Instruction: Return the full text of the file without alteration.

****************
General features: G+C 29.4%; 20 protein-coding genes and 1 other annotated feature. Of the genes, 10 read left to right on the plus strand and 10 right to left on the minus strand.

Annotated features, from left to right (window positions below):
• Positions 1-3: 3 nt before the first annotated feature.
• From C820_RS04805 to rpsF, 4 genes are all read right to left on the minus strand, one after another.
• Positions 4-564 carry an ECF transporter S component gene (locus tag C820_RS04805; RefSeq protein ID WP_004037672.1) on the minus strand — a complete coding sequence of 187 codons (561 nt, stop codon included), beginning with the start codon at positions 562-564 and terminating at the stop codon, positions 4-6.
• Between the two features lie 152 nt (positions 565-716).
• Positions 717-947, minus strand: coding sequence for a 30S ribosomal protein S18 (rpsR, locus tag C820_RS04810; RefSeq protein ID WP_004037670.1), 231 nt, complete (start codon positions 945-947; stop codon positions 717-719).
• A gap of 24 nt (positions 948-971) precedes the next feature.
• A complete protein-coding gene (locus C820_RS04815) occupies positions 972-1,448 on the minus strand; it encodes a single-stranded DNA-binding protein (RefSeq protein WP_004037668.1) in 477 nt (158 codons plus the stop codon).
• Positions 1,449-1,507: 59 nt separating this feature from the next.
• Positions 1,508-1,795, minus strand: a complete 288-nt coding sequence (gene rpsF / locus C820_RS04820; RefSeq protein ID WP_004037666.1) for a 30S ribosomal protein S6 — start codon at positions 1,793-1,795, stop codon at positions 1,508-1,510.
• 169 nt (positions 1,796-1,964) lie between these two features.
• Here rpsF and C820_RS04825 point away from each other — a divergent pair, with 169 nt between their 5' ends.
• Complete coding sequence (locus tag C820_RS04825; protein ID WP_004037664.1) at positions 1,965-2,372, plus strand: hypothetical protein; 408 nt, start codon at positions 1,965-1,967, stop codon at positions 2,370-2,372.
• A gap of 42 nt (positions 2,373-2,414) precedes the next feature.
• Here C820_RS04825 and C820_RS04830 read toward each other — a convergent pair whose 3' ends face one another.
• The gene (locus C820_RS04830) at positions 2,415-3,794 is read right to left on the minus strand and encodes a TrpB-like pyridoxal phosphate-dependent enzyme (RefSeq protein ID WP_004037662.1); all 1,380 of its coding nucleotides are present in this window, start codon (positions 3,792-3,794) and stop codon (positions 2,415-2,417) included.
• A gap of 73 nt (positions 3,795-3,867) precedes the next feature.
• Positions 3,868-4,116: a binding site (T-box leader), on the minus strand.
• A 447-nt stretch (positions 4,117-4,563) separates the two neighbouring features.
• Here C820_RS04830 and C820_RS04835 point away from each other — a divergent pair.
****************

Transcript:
General features: G+C 29.4%; 20 protein-coding genes and 1 other annotated feature. Of the genes, 10 read left to right on the plus strand and 10 right to left on the minus strand.

Annotated features, from left to right (window positions below):
• Positions 1-3: 3 nt before the first annotated feature.
• From C820_RS04805 to rpsF, 4 genes are all read right to left on the minus strand, one after another.
• Positions 4-564 carry an ECF transporter S component gene (locus tag C820_RS04805; RefSeq protein ID WP_004037672.1) on the minus strand — a complete coding sequence of 187 codons (561 nt, stop codon included), beginning with the start codon at positions 562-564 and terminating at the stop codon, positions 4-6.
• Between the two features lie 152 nt (positions 565-716).
• Positions 717-947, minus strand: coding sequence for a 30S ribosomal protein S18 (rpsR, locus tag C820_RS04810; RefSeq protein ID WP_004037670.1), 231 nt, complete (start codon positions 945-947; stop codon positions 717-719).
• A gap of 24 nt (positions 948-971) precedes the next feature.
• A complete protein-coding gene (locus C820_RS04815) occupies positions 972-1,448 on the minus strand; it encodes a single-stranded DNA-binding protein (RefSeq protein WP_004037668.1) in 477 nt (158 codons plus the stop codon).
• Positions 1,449-1,507: 59 nt separating this feature from the next.
• Positions 1,508-1,795, minus strand: a complete 288-nt coding sequence (gene rpsF / locus C820_RS04820; RefSeq protein ID WP_004037666.1) for a 30S ribosomal protein S6 — start codon at positions 1,793-1,795, stop codon at positions 1,508-1,510.
• 169 nt (positions 1,796-1,964) lie between these two features.
• Here rpsF and C820_RS04825 point away from each other — a divergent pair, with 169 nt between their 5' ends.
• Complete coding sequence (locus tag C820_RS04825; protein ID WP_004037664.1) at positions 1,965-2,372, plus strand: hypothetical protein; 408 nt, start codon at positions 1,965-1,967, stop codon at positions 2,370-2,372.
• A gap of 42 nt (positions 2,373-2,414) precedes the next feature.
• Here C820_RS04825 and C820_RS04830 read toward each other — a convergent pair whose 3' ends face one another.
• The gene (locus C820_RS04830) at positions 2,415-3,794 is read right to left on the minus strand and encodes a TrpB-like pyridoxal phosphate-dependent enzyme (RefSeq protein ID WP_004037662.1); all 1,380 of its coding nucleotides are present in this window, start codon (positions 3,792-3,794) and stop codon (positions 2,415-2,417) included.
• A gap of 73 nt (positions 3,795-3,867) precedes the next feature.
• Positions 3,868-4,116: a binding site (T-box leader), on the minus strand.
• A 447-nt stretch (positions 4,117-4,563) separates the two neighbouring features.
• Here C820_RS04830 and C820_RS04835 point away from each other — a divergent pair.